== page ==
JavaScript animation framework that uses CSS3 transitions
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Moon.js Build Status

Powerful JavaScript animation framework that uses CSS3 transitions


This was an experimental project. Not even close to be production ready. Learned a lot with it and so can you! I'll be happy to aswer anything, but no real support should be expected.

How to use

Moon is a simple JavaScript animation framework that uses CSS3 transitions to provide smooth animations. It has no dependencies and weights less than a KB when minified and gziped. To use it, just download it and include it before your scripts.

<script src="js/moon.min.js"></script>
<script src="js/your-script.js"></script>


Moon would be useless if no body could use it. So, here is the reference of its methods


The main one

Moon("#selector" || HTMLCollection || NodeList]);

Moon() function is the main function of Moon.js. It accepts an array of CSS selectors, HTMLCollections or NodeLists and returns a Moon object. This magical object has some prototyped methods. What you can do with it? Animate everything, of course! How? Take a look:


Where magic is spelled

.animate({"property": "value"});

The animate() works with any Moon object. To use it, you just have to pass the properties you want to change as a JavaScript object. You can than use "duration": 1000, "delay": 500 (in milliseconds) and "easing": "ease" to change the behavior of your animation. You don't even need to use prefixes.

To create chained animations, just use:


Yes, it's this simple.

There are callbacks too. Take a look at the file.


Didn't you see? Let me repeat it for you

.loop(2 | "infinite" | "alternate");

So you want to loop your animations? Just use the loop() method to set the loops as you want. You can pass an integer as the number of times the animation will repeat or "infinite" or "alternate". Use without moderation.


Let's the magic begin


In order to play a Moon.js animation, you must use .play(). .play() plays (Ohh!) the animations that were defined using .animate() and fires a callback function right at the end of everything.

The callback function will be fired at the end of each loop if you are looping with "infinite" or "alternate".

We believe it's better to have a play() method instead of playing the animation right after calling the animate() method. With Moon, you can build your entire animation before playing it.


Hey you! Freeze!


If you want to pause animations, you can use pause() method. Unlike other JavaScript animation frameworks that uses CSS3 transitions, Moon is able to pause mid-animation.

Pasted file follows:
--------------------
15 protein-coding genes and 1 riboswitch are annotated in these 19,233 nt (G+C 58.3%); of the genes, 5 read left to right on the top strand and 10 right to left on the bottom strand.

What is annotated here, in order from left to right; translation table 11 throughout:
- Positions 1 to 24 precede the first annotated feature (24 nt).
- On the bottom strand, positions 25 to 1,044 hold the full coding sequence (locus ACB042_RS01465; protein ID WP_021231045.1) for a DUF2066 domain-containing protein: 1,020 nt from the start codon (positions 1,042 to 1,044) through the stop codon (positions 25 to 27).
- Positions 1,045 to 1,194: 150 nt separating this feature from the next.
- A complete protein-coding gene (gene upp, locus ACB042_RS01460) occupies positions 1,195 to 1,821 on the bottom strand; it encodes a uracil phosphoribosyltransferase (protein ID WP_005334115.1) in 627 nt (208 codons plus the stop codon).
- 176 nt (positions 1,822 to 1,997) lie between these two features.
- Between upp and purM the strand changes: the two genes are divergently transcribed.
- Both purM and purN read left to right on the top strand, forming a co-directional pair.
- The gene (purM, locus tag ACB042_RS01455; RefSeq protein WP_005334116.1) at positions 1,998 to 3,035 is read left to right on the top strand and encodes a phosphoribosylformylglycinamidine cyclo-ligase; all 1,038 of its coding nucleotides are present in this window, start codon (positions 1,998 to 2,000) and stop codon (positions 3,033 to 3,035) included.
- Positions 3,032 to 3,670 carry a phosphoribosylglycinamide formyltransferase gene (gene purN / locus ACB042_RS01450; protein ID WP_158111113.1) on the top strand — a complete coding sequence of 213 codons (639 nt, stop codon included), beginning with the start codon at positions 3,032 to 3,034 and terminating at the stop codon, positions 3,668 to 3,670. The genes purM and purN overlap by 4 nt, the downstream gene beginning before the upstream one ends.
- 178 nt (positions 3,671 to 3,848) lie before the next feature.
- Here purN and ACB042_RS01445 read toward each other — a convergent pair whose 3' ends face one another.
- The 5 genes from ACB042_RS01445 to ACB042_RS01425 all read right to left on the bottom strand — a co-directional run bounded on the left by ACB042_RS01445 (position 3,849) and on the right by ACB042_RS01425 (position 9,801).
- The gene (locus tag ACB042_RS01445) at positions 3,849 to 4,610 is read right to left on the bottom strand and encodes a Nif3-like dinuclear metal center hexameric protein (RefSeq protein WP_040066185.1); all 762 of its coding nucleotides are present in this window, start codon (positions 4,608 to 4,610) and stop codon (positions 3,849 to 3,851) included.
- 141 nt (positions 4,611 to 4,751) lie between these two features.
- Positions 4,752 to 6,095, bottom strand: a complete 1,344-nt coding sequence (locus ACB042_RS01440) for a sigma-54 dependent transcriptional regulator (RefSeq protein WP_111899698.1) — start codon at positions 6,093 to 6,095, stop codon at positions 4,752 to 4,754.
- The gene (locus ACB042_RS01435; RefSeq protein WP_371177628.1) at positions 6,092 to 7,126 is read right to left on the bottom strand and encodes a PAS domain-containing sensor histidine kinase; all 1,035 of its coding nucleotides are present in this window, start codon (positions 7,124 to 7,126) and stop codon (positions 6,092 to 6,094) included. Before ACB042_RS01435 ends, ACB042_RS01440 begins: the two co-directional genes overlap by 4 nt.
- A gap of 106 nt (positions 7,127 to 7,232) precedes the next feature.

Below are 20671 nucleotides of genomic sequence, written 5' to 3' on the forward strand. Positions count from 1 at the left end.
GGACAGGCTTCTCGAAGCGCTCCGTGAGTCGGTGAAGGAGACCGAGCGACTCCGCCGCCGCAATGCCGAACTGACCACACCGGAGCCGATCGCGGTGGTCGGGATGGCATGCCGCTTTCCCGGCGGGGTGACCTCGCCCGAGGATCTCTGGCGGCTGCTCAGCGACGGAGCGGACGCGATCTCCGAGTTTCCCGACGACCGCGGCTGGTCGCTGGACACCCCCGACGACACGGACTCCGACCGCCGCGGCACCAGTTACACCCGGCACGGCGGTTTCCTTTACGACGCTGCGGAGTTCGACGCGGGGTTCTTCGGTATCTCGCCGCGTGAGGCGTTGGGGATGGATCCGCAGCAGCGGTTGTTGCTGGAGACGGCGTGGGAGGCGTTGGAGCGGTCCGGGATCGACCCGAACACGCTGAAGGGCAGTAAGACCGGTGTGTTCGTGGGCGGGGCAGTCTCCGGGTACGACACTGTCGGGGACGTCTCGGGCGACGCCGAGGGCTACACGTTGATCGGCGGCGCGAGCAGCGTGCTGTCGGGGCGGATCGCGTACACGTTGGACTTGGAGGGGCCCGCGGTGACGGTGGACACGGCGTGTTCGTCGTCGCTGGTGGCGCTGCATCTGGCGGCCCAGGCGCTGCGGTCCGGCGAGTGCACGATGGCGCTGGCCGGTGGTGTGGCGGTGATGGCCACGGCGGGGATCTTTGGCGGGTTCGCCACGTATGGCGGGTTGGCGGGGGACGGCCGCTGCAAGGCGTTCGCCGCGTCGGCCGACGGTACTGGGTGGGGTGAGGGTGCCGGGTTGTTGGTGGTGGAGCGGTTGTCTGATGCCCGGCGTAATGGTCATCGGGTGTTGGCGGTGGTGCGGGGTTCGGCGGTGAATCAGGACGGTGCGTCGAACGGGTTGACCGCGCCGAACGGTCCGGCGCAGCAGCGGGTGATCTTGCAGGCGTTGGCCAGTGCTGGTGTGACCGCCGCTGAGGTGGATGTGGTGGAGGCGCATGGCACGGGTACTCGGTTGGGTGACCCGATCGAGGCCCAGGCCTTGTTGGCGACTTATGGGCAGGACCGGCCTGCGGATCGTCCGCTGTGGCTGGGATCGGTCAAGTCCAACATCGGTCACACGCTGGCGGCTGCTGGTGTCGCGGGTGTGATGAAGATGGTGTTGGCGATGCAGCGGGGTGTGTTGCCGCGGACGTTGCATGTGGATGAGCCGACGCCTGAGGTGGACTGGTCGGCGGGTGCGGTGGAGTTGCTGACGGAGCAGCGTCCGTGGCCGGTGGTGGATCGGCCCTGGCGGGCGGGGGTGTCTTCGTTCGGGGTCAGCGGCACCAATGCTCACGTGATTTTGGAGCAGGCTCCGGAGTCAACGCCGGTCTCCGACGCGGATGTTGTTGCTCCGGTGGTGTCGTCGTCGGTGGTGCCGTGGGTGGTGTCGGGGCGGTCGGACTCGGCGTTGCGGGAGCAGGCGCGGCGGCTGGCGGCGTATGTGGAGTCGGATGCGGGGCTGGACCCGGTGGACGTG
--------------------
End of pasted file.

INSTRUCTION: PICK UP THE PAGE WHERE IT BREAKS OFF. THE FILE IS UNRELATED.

The only drawback compared to ultra-robust (and ultimately fat) animation frameworks is that Moon do not continues an easing function. So, it will play the easing from the beginning. This issue will be addressed in a future extension.


Stay here

.set({"property": "value"});

Not always you want to set some property you want to animate it. Using all the power of Moon to change CSS properties, the .set() method will just work. Vendor prefixes headache not included.

Altough .set() does not set a transition property for the elements, it do not erase it too. If you want to be sure that not a single property will be animated, set transition to null. We do this when an animation chain ends on Moon.


Go back, brother


Reset any animation or configuration done to a Moon object. Great if you want to start another animation with the same objects.

Styles applied to the element will not be reseted too. Just the properties of the Moon object itself.


See full examples on how to use Moon in the file

Go wild

Moon.js gives you the power to create animations dynamically using JavaScript. Better than that, Moon.js uses CSS3 transitions to create smooth animations for modern webapps. It's simple, but you already have a lot of options on your hand.

You can create animations that are called after other animations, animations that affects many elements, chain complex animations or even a GUI that chains animations and plays it when you want. Your imagination is the limit.


  1. Fork it!
  2. Create your feature branch: git checkout -b feature/my-new-feature
  3. Commit your changes: git commit -m 'Add some feature'
  4. Push to the branch: git push origin feature/my-new-feature
  5. Submit a pull request :D


Follow version logs and releases at the releases page


MIT, freak out.


I'm reachable at Twitter (@hugobessaa), ADN (@bessa) or email ( Contact me. I work full-time and study, but I will reply you.